Dr. Veirdre Jackson is a woman pursuing her purpose, passion, and life’s priority to share her belief that all children deserve the best education available. She is an award-winning author, educator, and entrepreneur who is recognized as a leading educational trainer in trauma informed practices and cultural competence. She is a veteran educator with over 20 years of experience supporting non-profit and executive leadership.

Dr. Jackson is the CEO/Founder of Living Strong Consulting LLC and the Co-Founder of Fresh Fountain of Life Counseling and Wellness. She also serves on the educational executive boards of the Black Women’s Educational Alliance and Camp Endeavor. She is a highly sought-after keynote speaker and consultant, working with organizations like Lakeside Global Institute as a mentor trainer; Penn State Extension as an online course developer; Pennsylvania Early Head Start as a classroom and home visiting coach; Zero to Three as a Certified trainer in Infant Toddler Competencies and the Growing Brain; and various K-12 public and charter school districts as an Equity and Justice Consultant and Relational Coach. Her commitment to leaders and organizational development is elevated through her John Maxwell Team Certification which allows her to support leaders in sustaining growth and maintaining mission through trainings, mastermind sessions, lunch & learns, and coaching in such topics as Today Matters, Leadership Gold, How to Be a REAL Success, Becoming A Person of Influence, The 15 Invaluable Laws of Growth, and more. 

Dr. Jackson has been recognized for her expertise in professional development by Pennsylvania’s Keystone Stars’ Southeast Regional Key as a Professional Development Champion; is a featured presenter for the newly released “4 Part Trauma and Child Development Series” by Penn State’s Better Kid Care; has been a contributor to Women’s Entrepreneur Magazine; is a reoccurring keynote and breakout session speaker for conferences nationally and the guest speaker on several podcasts, and was recognized by the Philadelphia Business Journal as one of 40 Leaders Under 40.

Amanda Harrison, MA, LPC, NCC, Infant Early Childhood Mental Health Consultant with the PA Keys

A 2000 graduate with a degree in elementary education from Cameron University in Lawton, Oklahoma, Amanda always had a passion for working with children. Soon after returning to her hometown of Pittsburgh, Pennsylvania, she went on to complete a Master’s in Clinical Counseling in which she specialized in child and adolescent therapy. For the past 16 years, she has had various roles in the mental health field. Currently, she continues her passion of working with children and families as an Infant Early Childhood Mental Health Consultant with the PA Keys. A current doctoral candidate at IUP’s Counselor Education and Supervision, PhD program, she also continues to specialize her education and assist others in becoming competent mental health professionals.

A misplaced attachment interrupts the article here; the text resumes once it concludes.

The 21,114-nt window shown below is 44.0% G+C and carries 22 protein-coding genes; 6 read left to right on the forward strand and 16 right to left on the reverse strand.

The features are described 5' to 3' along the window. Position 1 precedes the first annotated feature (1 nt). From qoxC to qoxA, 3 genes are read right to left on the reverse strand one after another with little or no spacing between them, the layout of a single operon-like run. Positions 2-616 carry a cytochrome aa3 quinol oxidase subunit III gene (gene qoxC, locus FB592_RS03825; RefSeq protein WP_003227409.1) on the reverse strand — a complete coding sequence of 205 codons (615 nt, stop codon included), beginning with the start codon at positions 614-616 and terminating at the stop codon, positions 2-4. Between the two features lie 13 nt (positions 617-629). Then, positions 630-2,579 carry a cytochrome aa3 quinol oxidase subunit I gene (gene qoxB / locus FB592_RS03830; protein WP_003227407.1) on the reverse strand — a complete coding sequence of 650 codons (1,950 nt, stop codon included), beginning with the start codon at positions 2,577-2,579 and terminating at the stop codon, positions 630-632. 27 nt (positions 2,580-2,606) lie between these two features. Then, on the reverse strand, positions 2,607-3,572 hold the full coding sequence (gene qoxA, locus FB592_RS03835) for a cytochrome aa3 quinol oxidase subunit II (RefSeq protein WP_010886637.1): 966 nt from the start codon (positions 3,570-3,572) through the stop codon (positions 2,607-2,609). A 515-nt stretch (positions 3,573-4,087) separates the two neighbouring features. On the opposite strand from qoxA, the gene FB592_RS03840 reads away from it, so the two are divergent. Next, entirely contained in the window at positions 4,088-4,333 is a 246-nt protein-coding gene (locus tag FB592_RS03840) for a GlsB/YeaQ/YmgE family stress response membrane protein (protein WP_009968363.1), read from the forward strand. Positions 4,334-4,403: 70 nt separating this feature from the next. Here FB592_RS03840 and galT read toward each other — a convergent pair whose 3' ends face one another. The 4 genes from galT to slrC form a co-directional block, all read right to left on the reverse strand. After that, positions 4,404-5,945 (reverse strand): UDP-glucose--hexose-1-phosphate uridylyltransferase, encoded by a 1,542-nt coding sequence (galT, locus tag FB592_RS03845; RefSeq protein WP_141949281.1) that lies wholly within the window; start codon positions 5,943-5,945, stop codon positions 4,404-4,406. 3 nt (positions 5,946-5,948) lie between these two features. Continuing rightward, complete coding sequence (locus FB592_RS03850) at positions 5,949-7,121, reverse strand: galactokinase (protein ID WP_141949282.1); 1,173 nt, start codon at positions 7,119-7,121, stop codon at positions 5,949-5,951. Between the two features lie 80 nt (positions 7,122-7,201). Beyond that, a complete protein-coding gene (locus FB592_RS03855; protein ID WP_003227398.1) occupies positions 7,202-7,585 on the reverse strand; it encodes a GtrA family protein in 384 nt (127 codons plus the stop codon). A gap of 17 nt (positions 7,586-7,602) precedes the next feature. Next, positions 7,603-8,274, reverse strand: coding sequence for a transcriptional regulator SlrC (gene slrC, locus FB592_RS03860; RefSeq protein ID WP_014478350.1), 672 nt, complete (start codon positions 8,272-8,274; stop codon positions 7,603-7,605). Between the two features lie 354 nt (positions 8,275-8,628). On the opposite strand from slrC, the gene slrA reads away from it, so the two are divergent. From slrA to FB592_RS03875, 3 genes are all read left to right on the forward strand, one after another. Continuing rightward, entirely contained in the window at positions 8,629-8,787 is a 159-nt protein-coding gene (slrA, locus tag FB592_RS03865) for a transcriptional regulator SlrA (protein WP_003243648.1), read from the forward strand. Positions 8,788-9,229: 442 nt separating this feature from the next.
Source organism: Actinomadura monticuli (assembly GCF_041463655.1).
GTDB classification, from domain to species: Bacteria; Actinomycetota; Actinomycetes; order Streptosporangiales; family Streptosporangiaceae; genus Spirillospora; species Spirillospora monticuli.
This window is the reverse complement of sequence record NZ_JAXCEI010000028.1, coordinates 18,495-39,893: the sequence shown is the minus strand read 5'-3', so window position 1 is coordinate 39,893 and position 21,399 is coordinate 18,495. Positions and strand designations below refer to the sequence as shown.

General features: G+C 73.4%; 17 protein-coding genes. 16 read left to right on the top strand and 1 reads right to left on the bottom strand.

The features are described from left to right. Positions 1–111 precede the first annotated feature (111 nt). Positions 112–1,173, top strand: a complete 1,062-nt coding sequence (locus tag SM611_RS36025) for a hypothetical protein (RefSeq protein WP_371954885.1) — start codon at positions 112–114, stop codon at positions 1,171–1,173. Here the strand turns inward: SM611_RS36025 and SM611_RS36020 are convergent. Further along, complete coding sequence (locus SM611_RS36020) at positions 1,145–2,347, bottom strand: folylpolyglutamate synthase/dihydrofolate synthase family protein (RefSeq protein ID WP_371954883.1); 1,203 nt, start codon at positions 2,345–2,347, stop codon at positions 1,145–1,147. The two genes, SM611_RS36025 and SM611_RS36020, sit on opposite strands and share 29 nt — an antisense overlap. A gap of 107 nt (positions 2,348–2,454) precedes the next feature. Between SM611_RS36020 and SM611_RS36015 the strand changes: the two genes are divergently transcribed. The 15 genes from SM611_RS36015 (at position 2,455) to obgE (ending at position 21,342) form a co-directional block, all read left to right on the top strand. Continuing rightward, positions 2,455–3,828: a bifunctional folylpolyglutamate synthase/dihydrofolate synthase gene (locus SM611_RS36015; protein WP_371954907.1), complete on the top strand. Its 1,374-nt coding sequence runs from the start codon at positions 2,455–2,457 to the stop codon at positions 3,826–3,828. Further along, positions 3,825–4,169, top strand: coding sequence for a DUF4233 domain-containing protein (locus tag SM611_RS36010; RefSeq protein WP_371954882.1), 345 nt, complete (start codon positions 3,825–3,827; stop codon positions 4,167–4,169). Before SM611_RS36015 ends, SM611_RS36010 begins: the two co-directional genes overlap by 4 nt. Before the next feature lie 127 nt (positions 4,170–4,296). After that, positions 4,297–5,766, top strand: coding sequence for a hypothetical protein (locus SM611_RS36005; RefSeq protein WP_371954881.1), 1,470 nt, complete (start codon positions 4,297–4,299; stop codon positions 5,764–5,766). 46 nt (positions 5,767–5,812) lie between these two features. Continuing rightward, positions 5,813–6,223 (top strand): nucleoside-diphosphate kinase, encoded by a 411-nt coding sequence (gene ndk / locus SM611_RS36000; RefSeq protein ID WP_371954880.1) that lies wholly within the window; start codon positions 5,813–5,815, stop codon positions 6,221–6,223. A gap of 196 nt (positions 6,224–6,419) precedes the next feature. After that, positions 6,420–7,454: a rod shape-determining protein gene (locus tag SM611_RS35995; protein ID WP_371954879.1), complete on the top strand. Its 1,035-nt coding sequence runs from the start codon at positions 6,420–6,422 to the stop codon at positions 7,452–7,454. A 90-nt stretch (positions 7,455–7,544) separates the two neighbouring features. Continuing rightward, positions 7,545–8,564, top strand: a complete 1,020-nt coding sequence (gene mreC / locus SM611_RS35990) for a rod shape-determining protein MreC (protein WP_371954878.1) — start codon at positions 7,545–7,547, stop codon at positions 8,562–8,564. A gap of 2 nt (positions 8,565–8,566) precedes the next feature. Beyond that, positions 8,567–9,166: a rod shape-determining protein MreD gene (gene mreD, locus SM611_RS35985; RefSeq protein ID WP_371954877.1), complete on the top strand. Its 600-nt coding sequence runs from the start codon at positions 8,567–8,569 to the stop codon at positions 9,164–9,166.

Dr. Tracy Larson, Director, Early Childhood Partnerships, Office of Child Development

Tracy Larson is a psychologist, educator and consultant who has worked in the early childhood education field for 17 years promoting adult and child social emotional learning and mental health and wellness. Dr. Larson empowers adults to build positive adult-child relationships and create supportive environments where all children thrive.

Patrick M. McKelvey, MS, NCC, National Youth Advocate Program Inc.

Patrick McKelvey earned his Bachelor’s Degree in Psychology at Rollins College in Winter Park, Florida and Master’s Degree in Counseling Psychology at Chatham University in Pittsburgh, Pennsylvania. Patrick is a Licensed Professional Counselor and Nationally Certified Counselor. Patrick has served in a variety of roles including a Clinical Program Manager overseeing pediatric and early childhood behavioral health programs in Western Pennsylvania, specializing in evidenced-based trauma treatments for children and families in various community and school-based settings and serving as an educational and outreach coordinator focused on childhood grief. Patrick currently serves as Clinical Supervisor for the National Youth Advocate Program (NYAP) in Columbus, Ohio where he oversees school-based programming and a newly developed rapid response team for children and adolescents. Patrick has spent the last 4 years collaborating with Allegheny County Children, Youth and Families to develop and implement staff supports to mitigate the effects of secondary traumatic stress. In addition, Patrick is a rostered Child- Parent Psychotherapy (CPP) therapist; and has a passion for developing innovative approaches to working within an interdisciplinary approach with other child-serving systems to advocate for strengthening child-centric and trauma-informed approaches to child and family supports.

Alicia Sebastian, Trying Together

Alicia Sebastian is currently spearheading a new project in Allegheny County focusing on decreasing and eliminating expulsions and suspensions in child care settings. Her current role as the Collaborations and Support Strategist focuses on creating a Rapid Response Team for child care providers to utilize if they are in need of external support for children, staff, and families. She has been working for Trying Together, a non-profit agency in Pittsburgh, PA since February 2020, where she started as an Early Head Start Coach providing support to Early Head Start staff. Prior to working with Trying Together, Alicia spent three years as a developmental therapist working with infants and toddlers ages zero to three throughout Allegheny and Washington County. She graduated from Indiana University of Pennsylvania in 2013 with a Bachelor’s of Science in Disability Services and completed her Master’s Degree in 2016 at the University of Pittsburgh through a program in Early Intervention specializing in Autism.

Thank You To Our Sponsors and Partners

A huge thank you to our series sponsor PNC Grow Up Great.


PNC Grow Up Great logo


About Trying Together

Trying Together supports high-quality care and education for young children by providing advocacy, community resources, and professional growth opportunities for the needs and rights of children, their families, and the individuals who interact with them. Trying Together works regionally (in Southwestern Pennsylvania) and takes its expertise and models to statewide and national audiences.